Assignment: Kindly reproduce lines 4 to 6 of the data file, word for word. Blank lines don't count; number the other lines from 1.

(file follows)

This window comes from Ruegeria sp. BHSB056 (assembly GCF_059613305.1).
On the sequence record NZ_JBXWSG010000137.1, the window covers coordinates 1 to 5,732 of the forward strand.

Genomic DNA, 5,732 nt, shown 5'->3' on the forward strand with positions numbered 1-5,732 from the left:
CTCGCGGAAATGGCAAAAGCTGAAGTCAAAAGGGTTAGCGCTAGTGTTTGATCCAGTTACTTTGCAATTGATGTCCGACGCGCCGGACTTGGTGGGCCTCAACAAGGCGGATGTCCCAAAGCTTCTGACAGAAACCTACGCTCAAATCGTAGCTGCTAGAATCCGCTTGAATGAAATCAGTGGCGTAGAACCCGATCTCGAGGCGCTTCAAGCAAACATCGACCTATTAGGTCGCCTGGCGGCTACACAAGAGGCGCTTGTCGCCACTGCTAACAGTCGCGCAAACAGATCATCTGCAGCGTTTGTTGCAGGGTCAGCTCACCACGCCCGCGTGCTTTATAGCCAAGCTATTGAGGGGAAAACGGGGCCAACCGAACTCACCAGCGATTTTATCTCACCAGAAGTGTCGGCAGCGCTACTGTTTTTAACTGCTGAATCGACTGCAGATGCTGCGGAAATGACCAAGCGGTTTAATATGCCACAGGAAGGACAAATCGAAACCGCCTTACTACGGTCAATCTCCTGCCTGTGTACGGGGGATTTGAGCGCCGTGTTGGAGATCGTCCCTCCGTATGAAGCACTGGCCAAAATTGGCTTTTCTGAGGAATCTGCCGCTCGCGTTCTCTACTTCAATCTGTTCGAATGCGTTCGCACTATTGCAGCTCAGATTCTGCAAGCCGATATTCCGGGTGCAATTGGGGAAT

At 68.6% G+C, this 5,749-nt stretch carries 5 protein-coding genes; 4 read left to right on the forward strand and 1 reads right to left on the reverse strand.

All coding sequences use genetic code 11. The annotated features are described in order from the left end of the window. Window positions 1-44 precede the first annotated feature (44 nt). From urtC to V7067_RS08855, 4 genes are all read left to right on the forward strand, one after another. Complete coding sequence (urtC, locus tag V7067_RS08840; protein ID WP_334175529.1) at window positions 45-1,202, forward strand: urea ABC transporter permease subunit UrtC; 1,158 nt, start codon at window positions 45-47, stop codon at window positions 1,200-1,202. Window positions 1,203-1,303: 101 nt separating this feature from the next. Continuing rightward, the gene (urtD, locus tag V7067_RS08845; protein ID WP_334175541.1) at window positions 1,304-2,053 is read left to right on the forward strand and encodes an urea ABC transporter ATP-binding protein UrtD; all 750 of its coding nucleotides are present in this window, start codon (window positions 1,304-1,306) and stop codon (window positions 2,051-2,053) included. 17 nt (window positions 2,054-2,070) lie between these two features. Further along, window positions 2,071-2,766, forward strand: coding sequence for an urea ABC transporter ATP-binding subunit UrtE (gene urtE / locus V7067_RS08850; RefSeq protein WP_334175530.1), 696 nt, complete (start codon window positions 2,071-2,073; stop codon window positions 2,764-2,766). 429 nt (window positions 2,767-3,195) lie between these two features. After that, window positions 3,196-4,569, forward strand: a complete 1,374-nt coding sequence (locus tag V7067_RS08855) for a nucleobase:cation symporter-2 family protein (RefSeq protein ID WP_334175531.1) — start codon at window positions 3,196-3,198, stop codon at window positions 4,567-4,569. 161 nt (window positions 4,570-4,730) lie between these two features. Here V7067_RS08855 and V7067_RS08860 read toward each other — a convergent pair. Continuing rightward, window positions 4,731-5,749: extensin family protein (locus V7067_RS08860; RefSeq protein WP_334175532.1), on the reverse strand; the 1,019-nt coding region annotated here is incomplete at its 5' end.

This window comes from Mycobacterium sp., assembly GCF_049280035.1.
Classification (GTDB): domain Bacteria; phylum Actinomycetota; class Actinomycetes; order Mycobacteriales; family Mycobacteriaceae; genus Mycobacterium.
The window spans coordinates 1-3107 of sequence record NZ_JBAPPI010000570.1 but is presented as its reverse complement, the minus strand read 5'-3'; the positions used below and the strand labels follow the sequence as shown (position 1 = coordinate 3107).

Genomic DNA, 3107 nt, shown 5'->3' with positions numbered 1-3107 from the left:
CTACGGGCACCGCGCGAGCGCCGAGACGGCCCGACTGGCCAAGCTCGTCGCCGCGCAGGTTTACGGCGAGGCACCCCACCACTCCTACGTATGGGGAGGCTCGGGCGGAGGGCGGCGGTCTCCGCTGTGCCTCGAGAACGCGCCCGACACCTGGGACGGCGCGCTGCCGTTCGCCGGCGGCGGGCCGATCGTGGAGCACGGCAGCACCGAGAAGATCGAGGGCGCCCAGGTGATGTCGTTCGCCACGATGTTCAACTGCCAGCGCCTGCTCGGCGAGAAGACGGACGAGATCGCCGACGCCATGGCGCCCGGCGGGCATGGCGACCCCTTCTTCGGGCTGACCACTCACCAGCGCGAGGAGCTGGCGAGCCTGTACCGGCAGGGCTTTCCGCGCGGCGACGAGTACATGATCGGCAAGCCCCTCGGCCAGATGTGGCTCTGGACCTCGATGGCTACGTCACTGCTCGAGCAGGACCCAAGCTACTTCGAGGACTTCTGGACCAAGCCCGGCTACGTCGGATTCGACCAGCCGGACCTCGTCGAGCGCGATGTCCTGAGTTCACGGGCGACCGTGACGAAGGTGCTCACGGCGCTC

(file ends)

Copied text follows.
CTCGCGGAAATGGCAAAAGCTGAAGTCAAAAGGGTTAGCGCTAGTGTTTGATCCAGTTACTTTGCAATTGATGTCCGACGCGCCGGACTTGGTGGGCCTCAACAAGGCGGATGTCCCAAAGCTTCTGACAGAAACCTACGCTCAAATCGTAGCTGCTAGAATCCGCTTGAATGAAATCAGTGGCGTAGAACCCGATCTCGAGGCGCTTCAAGCAAACATCGACCTATTAGGTCGCCTGGCGGCTACACAAGAGGCGCTTGTCGCCACTGCTAACAGTCGCGCAAACAGATCATCTGCAGCGTTTGTTGCAGGGTCAGCTCACCACGCCCGCGTGCTTTATAGCCAAGCTATTGAGGGGAAAACGGGGCCAACCGAACTCACCAGCGATTTTATCTCACCAGAAGTGTCGGCAGCGCTACTGTTTTTAACTGCTGAATCGACTGCAGATGCTGCGGAAATGACCAAGCGGTTTAATATGCCACAGGAAGGACAAATCGAAACCGCCTTACTACGGTCAATCTCCTGCCTGTGTACGGGGGATTTGAGCGCCGTGTTGGAGATCGTCCCTCCGTATGAAGCACTGGCCAAAATTGGCTTTTCTGAGGAATCTGCCGCTCGCGTTCTCTACTTCAATCTGTTCGAATGCGTTCGCACTATTGCAGCTCAGATTCTGCAAGCCGATATTCCGGGTGCAATTGGGGAAT

At 68.6% G+C, this 5,749-nt stretch carries 5 protein-coding genes; 4 read left to right on the forward strand and 1 reads right to left on the reverse strand.

All coding sequences use genetic code 11. The annotated features are described in order from the left end of the window. Window positions 1-44 precede the first annotated feature (44 nt). From urtC to V7067_RS08855, 4 genes are all read left to right on the forward strand, one after another. Complete coding sequence (urtC, locus tag V7067_RS08840; protein ID WP_334175529.1) at window positions 45-1,202, forward strand: urea ABC transporter permease subunit UrtC; 1,158 nt, start codon at window positions 45-47, stop codon at window positions 1,200-1,202. Window positions 1,203-1,303: 101 nt separating this feature from the next. Continuing rightward, the gene (urtD, locus tag V7067_RS08845; protein ID WP_334175541.1) at window positions 1,304-2,053 is read left to right on the forward strand and encodes an urea ABC transporter ATP-binding protein UrtD; all 750 of its coding nucleotides are present in this window, start codon (window positions 1,304-1,306) and stop codon (window positions 2,051-2,053) included. 17 nt (window positions 2,054-2,070) lie between these two features. Further along, window positions 2,071-2,766, forward strand: coding sequence for an urea ABC transporter ATP-binding subunit UrtE (gene urtE / locus V7067_RS08850; RefSeq protein WP_334175530.1), 696 nt, complete (start codon window positions 2,071-2,073; stop codon window positions 2,764-2,766). 429 nt (window positions 2,767-3,195) lie between these two features. After that, window positions 3,196-4,569, forward strand: a complete 1,374-nt coding sequence (locus tag V7067_RS08855) for a nucleobase:cation symporter-2 family protein (RefSeq protein ID WP_334175531.1) — start codon at window positions 3,196-3,198, stop codon at window positions 4,567-4,569. 161 nt (window positions 4,570-4,730) lie between these two features. Here V7067_RS08855 and V7067_RS08860 read toward each other — a convergent pair. Continuing rightward, window positions 4,731-5,749: extensin family protein (locus V7067_RS08860; RefSeq protein WP_334175532.1), on the reverse strand; the 1,019-nt coding region annotated here is incomplete at its 5' end.